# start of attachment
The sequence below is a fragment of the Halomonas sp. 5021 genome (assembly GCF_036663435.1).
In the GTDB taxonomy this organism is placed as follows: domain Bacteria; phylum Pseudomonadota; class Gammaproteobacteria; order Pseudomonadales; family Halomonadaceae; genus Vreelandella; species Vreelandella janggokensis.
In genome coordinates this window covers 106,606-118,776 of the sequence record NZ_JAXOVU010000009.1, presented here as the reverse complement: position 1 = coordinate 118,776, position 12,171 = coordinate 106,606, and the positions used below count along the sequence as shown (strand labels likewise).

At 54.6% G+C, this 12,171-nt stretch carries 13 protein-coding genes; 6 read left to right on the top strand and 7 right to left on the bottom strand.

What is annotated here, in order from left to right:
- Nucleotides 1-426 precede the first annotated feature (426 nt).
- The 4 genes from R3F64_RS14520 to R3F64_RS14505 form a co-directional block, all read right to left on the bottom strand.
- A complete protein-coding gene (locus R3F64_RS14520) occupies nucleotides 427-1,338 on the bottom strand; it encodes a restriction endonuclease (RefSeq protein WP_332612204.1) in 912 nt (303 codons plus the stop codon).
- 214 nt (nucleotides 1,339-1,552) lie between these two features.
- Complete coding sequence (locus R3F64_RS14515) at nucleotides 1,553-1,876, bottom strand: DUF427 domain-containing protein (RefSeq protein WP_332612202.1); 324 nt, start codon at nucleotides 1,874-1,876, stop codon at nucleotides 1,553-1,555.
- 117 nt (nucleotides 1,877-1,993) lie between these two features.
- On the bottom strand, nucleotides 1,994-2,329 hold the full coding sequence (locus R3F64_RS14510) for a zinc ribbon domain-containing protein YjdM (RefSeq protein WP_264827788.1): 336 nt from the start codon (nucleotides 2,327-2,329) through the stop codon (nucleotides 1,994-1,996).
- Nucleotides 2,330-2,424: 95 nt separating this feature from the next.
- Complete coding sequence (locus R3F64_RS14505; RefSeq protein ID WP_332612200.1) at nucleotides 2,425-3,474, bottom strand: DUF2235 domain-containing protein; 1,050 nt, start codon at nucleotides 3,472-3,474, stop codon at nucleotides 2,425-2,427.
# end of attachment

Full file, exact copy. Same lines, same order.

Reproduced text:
The sequence below is a fragment of the Halomonas sp. 5021 genome (assembly GCF_036663435.1).
In the GTDB taxonomy this organism is placed as follows: domain Bacteria; phylum Pseudomonadota; class Gammaproteobacteria; order Pseudomonadales; family Halomonadaceae; genus Vreelandella; species Vreelandella janggokensis.
In genome coordinates this window covers 106,606-118,776 of the sequence record NZ_JAXOVU010000009.1, presented here as the reverse complement: position 1 = coordinate 118,776, position 12,171 = coordinate 106,606, and the positions used below count along the sequence as shown (strand labels likewise).

At 54.6% G+C, this 12,171-nt stretch carries 13 protein-coding genes; 6 read left to right on the top strand and 7 right to left on the bottom strand.

What is annotated here, in order from left to right:
- Nucleotides 1-426 precede the first annotated feature (426 nt).
- The 4 genes from R3F64_RS14520 to R3F64_RS14505 form a co-directional block, all read right to left on the bottom strand.
- A complete protein-coding gene (locus R3F64_RS14520) occupies nucleotides 427-1,338 on the bottom strand; it encodes a restriction endonuclease (RefSeq protein WP_332612204.1) in 912 nt (303 codons plus the stop codon).
- 214 nt (nucleotides 1,339-1,552) lie between these two features.
- Complete coding sequence (locus R3F64_RS14515) at nucleotides 1,553-1,876, bottom strand: DUF427 domain-containing protein (RefSeq protein WP_332612202.1); 324 nt, start codon at nucleotides 1,874-1,876, stop codon at nucleotides 1,553-1,555.
- 117 nt (nucleotides 1,877-1,993) lie between these two features.
- On the bottom strand, nucleotides 1,994-2,329 hold the full coding sequence (locus R3F64_RS14510) for a zinc ribbon domain-containing protein YjdM (RefSeq protein WP_264827788.1): 336 nt from the start codon (nucleotides 2,327-2,329) through the stop codon (nucleotides 1,994-1,996).
- Nucleotides 2,330-2,424: 95 nt separating this feature from the next.
- Complete coding sequence (locus R3F64_RS14505; RefSeq protein ID WP_332612200.1) at nucleotides 2,425-3,474, bottom strand: DUF2235 domain-containing protein; 1,050 nt, start codon at nucleotides 3,472-3,474, stop codon at nucleotides 2,425-2,427.